1. Object (cycle) - determines whether the object should be rendered, and renders it.
  2. List of animations - determines which animation to display. Also gets the attributes of the object.
  3. Animation (loop) - determines which list of maps to use, and renders each map from it.
  4. Map (cycle) - iteratively passes through each sprite in the list of sprites
  5. Sprite - copies sprite attributes to OAM buffer

For each of the stages, I listed the variables they need, the roles they play and the places to store them. This table looks like this.

DescriptionThe sizeStageUsingFrom whereA placeWhere
OAM buffer2SpritePointerHLHL 
Source maps2SpritePointerBCBC 
Current byteoneSpriteWorkspaceSource mapsE 
Start of the animation map2Sprite mapPointerStack3DE 
Source maps2Sprite mapPointer[DE]BC 
Remaining spritesoneSprite mapScratchSource mapsD 
OAM bufferoneSprite mapPointerHLHLStack1
Start of the animation map2AnimationWorkspaceBC / Stack3BCStack3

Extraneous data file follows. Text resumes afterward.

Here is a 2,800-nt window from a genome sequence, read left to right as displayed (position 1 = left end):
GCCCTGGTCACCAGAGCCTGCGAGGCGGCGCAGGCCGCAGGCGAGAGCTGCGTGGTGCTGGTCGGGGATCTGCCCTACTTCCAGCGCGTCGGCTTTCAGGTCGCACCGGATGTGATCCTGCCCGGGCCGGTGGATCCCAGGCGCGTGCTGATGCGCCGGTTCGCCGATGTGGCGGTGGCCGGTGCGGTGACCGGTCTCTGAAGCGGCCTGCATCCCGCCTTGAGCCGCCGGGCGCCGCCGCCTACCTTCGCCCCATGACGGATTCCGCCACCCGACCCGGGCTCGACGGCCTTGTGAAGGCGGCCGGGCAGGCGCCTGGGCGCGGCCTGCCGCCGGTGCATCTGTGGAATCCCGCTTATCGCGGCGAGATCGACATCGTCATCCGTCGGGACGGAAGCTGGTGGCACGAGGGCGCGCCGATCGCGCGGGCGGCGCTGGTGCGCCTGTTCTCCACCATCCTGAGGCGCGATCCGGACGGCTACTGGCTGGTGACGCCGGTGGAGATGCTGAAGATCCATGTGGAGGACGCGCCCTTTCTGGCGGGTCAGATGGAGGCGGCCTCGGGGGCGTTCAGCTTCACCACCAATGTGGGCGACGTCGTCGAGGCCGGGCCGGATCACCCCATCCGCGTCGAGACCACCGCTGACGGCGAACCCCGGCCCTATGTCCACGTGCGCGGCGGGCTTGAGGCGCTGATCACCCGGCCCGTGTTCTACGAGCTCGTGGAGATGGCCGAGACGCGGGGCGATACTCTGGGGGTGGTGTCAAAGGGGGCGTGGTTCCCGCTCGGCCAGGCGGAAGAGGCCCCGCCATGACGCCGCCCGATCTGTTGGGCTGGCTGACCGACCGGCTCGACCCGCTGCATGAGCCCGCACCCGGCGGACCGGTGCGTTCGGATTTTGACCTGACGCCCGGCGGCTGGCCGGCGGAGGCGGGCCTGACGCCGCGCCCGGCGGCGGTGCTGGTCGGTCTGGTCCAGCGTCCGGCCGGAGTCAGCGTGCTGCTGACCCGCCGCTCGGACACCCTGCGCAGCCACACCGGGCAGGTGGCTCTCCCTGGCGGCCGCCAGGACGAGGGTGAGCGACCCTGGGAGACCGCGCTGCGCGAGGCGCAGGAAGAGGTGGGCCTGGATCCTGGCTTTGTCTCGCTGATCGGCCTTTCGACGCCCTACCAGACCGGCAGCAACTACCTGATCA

Remaining cardsoneAnimationWorkspaceStart of animationHiram 
Total number of cardsoneAnimaniaVariableStart of animationHiram 
Direction of the objectoneAnimationVariableHiramHiram 
Cards per frameoneAnimationVariableStart of animationNOT USED!!! 
Frame numberoneAnimationVariableHiramA 
Map pointer2AnimationPointerAnimStart + Dir * TMC + MpF * F #BCDE
OAM buffer2AnimationPointerStack1HL 
Start animation table2List of animationsWorkspaceSet hardDE 
Object source2List of animationsPointerHLHLStack2
Frame numberoneList of animationsVariableObject sourceHiram 
Animation numberoneList of animationsWorkspaceObject sourceA 
X objectoneList of objectsVariableObject sourceHiram 
Y objectoneList of animationsVariableObject sourceHiram 
Direction of the objectoneList of animationsVariableObj srcHiram 
Start of the animation map2List of animationsPointer[Anim Table + Anim #]BC 
OAM buffer2List of animationsPointerDEStack1 
Object source2Object cyclePointerSet hard / stack2HL 
Remaining objectsoneObject cycleVariableIs calculatedB 
Active bit field of the objectoneObject cycleVariableIs calculatedC 
OAM buffer2Object cyclePointerSet hardDE

Yes, very confusing. To be perfectly honest, I made this table only for the post, in order to explain more clearly, but it has already begun to be useful. I will try to explain it. We will start from the end and we will get to the very beginning. You will see every piece of data that I start with: the source of the object, the OAM buffer, and the pre-calculated loop variables. In each cycle, we begin with this and only this, except that the source of the object is updated in each cycle.